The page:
In 2021, Protocol Cigars would release the third installment of its Lawman Series, the Protocol Bass Reeves. The Protocol Lawmen Series pays homage to historical figures in law enforcement. In 1875, Bass Reeves was one of the first Black U.S. Deputy Marshals. According to Protocol Cigars, Bass Reeves arrested 3,000 criminals during his long career in Arkansas and the Oklahoma Territory. Historian Art Burton has said that Reeves was the inspiration for the character of the Lone Ranger. Like the previous two installments of the Lawman Series, Bass Reeves is available in both a Natural and Maduro blend. Today we take a closer look at the Protocol Bass Reeves Maduro blend.
In addition to the Lawmen Series paying homage to historical figures in law enforcement, it is also a series of cigars intended to be a more premium offering in the Protocol Cigars portfolio as a whole. This is reflected in both the blends and the corresponding packaging. To date, there have been three installments to the Lawmen Series with a fourth to be released later this year or early next year.
Without further ado, let’s break down the Protocol Bass Reeves Maduro and see what this cigar brings to the table.
Blend and Origin
The Protocol Bass Reeves Maduro is the first 100% Nicaraguan puro in the Lawman Series. The cigar is highlighted by a Dark Habano wrapper from Nicaragua. Production comes from AJ Fernandez’s San Lotano factory in Ocotal, Nicaragua.
Wrapper: Nicaragua Dark Habano
Country of Origin: Nicaragua
Factory: San Lotano
The Protocol Bass Reeves Maduro has been released in one size – a 6 x 52 box-pressed Toro. This is the same size and format that the other installments of the Lawmen Series were first released in. The cigars were presented in ten-count boxes.
The Nicaraguan Habano Maduro wrapper had a chocolate color to it. Upon closer examination, there was a slight amount of mottling on the wrapper. The wrapper also had a light coating of oil on it. There were some very thin visible veins as well as some visible wrapper seams. There seemed to be a slight soft press to this cigar. It seemed like a softer press than what was on the Sir Robert Peel and Eliot Ness releases.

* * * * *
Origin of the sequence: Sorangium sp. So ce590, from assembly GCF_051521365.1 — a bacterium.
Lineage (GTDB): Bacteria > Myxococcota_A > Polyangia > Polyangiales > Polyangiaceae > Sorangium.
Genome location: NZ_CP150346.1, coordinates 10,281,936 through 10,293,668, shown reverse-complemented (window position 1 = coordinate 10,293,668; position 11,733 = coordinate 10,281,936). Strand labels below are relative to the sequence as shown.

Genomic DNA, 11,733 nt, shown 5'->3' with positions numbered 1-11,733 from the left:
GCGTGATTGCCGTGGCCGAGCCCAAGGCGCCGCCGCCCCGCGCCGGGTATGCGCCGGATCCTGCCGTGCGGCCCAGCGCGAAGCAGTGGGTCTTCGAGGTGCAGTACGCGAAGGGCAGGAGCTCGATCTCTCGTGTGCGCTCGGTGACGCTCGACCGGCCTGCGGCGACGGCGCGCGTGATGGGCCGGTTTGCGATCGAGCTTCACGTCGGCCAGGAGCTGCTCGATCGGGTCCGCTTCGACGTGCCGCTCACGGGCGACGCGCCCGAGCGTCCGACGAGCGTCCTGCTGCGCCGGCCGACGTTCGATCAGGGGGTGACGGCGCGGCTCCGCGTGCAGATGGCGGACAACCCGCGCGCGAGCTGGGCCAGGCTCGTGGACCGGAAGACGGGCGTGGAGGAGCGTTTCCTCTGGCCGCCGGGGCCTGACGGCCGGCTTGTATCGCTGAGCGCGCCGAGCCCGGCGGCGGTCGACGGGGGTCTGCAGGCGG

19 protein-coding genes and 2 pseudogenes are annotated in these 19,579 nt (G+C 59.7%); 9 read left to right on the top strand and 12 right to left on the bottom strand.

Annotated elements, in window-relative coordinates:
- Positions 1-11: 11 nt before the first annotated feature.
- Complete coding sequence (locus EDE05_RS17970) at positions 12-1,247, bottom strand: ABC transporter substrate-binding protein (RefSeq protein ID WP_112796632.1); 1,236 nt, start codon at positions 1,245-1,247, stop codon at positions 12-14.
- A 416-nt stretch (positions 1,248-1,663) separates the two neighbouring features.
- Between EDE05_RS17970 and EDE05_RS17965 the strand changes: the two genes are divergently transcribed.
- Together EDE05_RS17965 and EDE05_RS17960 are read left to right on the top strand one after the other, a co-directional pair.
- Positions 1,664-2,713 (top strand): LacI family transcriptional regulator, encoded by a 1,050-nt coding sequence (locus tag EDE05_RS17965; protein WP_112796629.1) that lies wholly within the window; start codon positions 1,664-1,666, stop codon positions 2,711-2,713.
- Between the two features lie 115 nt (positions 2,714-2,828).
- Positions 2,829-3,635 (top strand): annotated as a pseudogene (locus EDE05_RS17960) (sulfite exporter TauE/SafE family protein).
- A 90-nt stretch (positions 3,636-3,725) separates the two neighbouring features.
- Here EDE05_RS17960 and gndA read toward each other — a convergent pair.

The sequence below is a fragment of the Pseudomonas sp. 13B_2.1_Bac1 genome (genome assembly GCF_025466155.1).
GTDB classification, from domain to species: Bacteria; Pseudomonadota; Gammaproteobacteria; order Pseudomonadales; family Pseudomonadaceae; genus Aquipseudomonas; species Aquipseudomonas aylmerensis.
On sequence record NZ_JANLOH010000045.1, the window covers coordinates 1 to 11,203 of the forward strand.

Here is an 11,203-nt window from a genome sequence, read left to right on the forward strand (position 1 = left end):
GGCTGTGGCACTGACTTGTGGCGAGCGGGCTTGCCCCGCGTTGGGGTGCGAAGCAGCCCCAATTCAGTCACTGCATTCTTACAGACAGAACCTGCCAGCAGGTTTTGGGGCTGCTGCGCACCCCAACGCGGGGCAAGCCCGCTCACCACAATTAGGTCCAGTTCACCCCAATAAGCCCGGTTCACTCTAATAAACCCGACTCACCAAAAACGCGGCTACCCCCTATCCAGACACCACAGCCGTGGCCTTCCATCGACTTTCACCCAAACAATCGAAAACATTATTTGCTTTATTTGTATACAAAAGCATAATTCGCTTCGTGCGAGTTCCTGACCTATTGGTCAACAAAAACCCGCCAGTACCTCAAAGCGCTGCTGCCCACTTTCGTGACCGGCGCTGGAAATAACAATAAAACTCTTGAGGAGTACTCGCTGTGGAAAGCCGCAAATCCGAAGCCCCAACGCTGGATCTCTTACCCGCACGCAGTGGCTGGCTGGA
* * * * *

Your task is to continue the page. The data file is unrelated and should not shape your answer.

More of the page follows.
There are two bands on the Protocol Bass Reeves Maduro. The primary band has a gold, purple, and white color scheme. On the center of the band is a portrait of Bass Reeves on a silver background. Above the picture is a gold Protocol “P” on a gold circular field. Just under the picture is a purple ribbon-like design with the text “PROTOCOL BASS REEVES” in white font. Surrounding the portrait is a gold shield and a series of gold medallions. There are images on each of the gold medallions that have significance to Protocol Cigars and law enforcement in general. Co-owner Juan Cancel has referred to these as “Easter eggs.” To the left of the portrait is the text “ESTELI NICARAGUA” in white font on a purple background while to the right is the text “LAWMEN SERIES – also in white font on a purple background.
The primary band rests over a secondary band. This band is purple in color with some gold-colored “C”s arranged in a wallpaper-like fashion. The lower part of the band has the text “1875” (representing the year Reeves was sworn in as a U.S. Deputy Marshal.) The lower part of the band has gold trim with a slightly irregular edge. A purple ribbon surrounds the footer of the cigar.